President Tokayev 2 May dismissed former president Nazarbayev’s daughter Dariga Nazarbayeva as senate member and chair, second-highest govt office, replacing her with Deputy Chief of Presidential Administration Maulen Ashimbaev; move prompted speculation over dynamics in top leadership. Lower legislative chamber 6 May passed bill decriminalising libel; Organization for Security and Co-operation in Europe called move “important step forward” and called for further reforms to improve freedom of expression. Senate 28 May approved bill giving parliamentary parties greater agenda-setting power; critics said bill inadequate given widespread govt repression of opposition. International NGOs, including World Organisation Against Torture, 11 May accused govt of using COVID-19 state of emergency “as an excuse to prosecute its critics and opponents”, citing smear campaigns against activists critical of controversial draft assembly law adopted in late March; President Tokayev 25 May signed assembly legislation into law. Deputy governor of southern region Turkistan 2 May criticised Uzbek officials for withholding information on 1 May collapse of dam in Uzbekistan’s Sirdayo region, which forced thousands of Kazakhs to evacuate; Uzbek President Mirziyoyev in telephone call with President Tokayev same day apologised for incident, sent personnel and equipment to help repair damage.
Head of Almaty-based human rights foundation 8 April said govt is “doing everything to muzzle activists to prevent their criticism of the govt’s anti-coronavirus measures”; police 7 April reportedly detained activist in Oral city, court early April sentenced activist in Zhambyl region to up to 28 days’ imprisonment, and court 18 April sentenced activist in capital Almaty to two months in prison in relation to lockdown measures. In response to increasing economic pressure due to COVID-19 and fall in global oil prices, govt 15 April paid out compensation for lost income to more than 2.7m people.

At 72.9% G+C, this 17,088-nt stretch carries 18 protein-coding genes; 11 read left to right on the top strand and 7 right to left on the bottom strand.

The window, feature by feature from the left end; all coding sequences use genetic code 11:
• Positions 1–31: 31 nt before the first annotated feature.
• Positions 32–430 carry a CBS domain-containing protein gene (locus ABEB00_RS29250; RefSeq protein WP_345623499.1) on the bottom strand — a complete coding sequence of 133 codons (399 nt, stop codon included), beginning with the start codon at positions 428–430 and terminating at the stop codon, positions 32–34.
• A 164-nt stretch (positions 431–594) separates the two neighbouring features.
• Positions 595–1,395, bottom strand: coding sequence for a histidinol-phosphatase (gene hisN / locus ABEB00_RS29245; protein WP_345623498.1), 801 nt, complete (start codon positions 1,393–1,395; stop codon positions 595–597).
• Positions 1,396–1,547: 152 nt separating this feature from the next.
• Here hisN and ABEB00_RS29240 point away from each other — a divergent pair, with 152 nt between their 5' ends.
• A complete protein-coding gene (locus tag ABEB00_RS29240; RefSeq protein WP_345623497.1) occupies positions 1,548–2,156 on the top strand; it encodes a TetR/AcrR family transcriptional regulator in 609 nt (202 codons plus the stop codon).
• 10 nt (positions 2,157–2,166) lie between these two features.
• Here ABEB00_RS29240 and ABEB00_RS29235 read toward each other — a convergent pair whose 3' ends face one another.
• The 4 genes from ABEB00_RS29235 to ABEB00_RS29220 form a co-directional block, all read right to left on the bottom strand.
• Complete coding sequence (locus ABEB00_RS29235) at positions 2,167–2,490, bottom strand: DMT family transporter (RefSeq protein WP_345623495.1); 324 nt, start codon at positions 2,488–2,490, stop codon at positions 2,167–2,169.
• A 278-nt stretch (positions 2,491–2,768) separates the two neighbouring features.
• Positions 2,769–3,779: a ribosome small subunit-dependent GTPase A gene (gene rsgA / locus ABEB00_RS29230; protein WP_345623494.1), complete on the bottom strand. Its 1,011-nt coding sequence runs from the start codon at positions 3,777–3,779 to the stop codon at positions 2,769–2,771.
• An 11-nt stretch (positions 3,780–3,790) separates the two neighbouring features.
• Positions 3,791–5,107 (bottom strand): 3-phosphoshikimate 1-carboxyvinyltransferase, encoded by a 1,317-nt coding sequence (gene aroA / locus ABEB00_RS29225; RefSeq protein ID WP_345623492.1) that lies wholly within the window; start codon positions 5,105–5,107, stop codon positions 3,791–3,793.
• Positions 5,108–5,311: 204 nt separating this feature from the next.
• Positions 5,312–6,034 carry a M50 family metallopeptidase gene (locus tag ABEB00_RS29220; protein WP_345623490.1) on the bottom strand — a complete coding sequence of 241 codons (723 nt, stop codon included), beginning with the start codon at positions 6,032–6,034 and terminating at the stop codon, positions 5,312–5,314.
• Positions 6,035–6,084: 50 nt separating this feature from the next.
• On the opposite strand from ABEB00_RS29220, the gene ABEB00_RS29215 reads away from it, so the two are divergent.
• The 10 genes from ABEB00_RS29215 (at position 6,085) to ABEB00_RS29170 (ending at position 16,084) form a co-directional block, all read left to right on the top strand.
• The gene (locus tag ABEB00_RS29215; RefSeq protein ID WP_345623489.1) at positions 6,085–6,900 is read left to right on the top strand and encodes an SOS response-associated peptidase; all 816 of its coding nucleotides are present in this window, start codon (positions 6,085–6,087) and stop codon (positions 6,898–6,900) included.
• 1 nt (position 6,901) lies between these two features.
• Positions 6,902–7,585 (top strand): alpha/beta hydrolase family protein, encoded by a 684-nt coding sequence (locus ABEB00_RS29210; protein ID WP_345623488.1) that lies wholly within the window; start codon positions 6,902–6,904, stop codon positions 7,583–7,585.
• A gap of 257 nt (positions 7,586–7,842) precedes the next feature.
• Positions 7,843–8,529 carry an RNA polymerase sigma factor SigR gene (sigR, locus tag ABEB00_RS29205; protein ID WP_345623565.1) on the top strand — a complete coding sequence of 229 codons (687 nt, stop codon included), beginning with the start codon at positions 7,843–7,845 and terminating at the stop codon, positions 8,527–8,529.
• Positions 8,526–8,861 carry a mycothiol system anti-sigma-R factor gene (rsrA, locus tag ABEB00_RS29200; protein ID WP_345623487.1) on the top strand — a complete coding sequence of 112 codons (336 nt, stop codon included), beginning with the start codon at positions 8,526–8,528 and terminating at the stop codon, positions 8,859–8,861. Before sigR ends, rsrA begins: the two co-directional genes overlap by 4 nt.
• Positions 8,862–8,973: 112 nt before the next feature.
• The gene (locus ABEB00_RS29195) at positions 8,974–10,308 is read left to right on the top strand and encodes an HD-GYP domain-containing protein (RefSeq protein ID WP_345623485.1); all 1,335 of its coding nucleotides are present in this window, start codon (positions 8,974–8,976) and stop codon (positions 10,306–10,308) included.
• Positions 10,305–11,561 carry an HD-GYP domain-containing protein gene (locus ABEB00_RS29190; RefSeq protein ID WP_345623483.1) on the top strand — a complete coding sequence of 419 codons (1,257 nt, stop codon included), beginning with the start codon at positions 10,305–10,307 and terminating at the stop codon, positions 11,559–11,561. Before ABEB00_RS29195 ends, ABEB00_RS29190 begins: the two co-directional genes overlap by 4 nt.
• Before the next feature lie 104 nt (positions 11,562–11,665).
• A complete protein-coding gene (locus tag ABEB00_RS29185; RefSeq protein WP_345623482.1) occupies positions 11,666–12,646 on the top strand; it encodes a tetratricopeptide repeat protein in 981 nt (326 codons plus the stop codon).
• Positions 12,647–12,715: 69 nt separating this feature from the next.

Visiting area affected by 7-8 Feb deadly ethnic clashes in Zhambyl region in south, in which eleven people were killed and dozens injured, President Tokayev 1 March blamed violence on “criminal groups” and called for perpetrators to be punished regardless of ethnicity; meeting with ethnic minority Dungan representatives, he promised state protection of their culture while urging them to take measures to lessen tensions with ethnic Kazakhs, including learning Kazakh language. Authorities late March detained 25 people for involvement in clashes, including ethnic Kazakhs, Kyrgyz and members of Dungan minority. According to govt 80 people briefly detained following continued protests 1 March over late Feb death in custody of civil rights activist Dulat Aghadil; rights activists said police detained 144. National Security Committee 26 March announced arrest of alleged Islamic State (ISIS)-affiliated terrorist suspected of plotting attack in capital Nur-Sultan. Govt mid-March introduced state of emergency and sealed off Nur-Sultan and Almaty city in attempt to limit spread of COVID-19.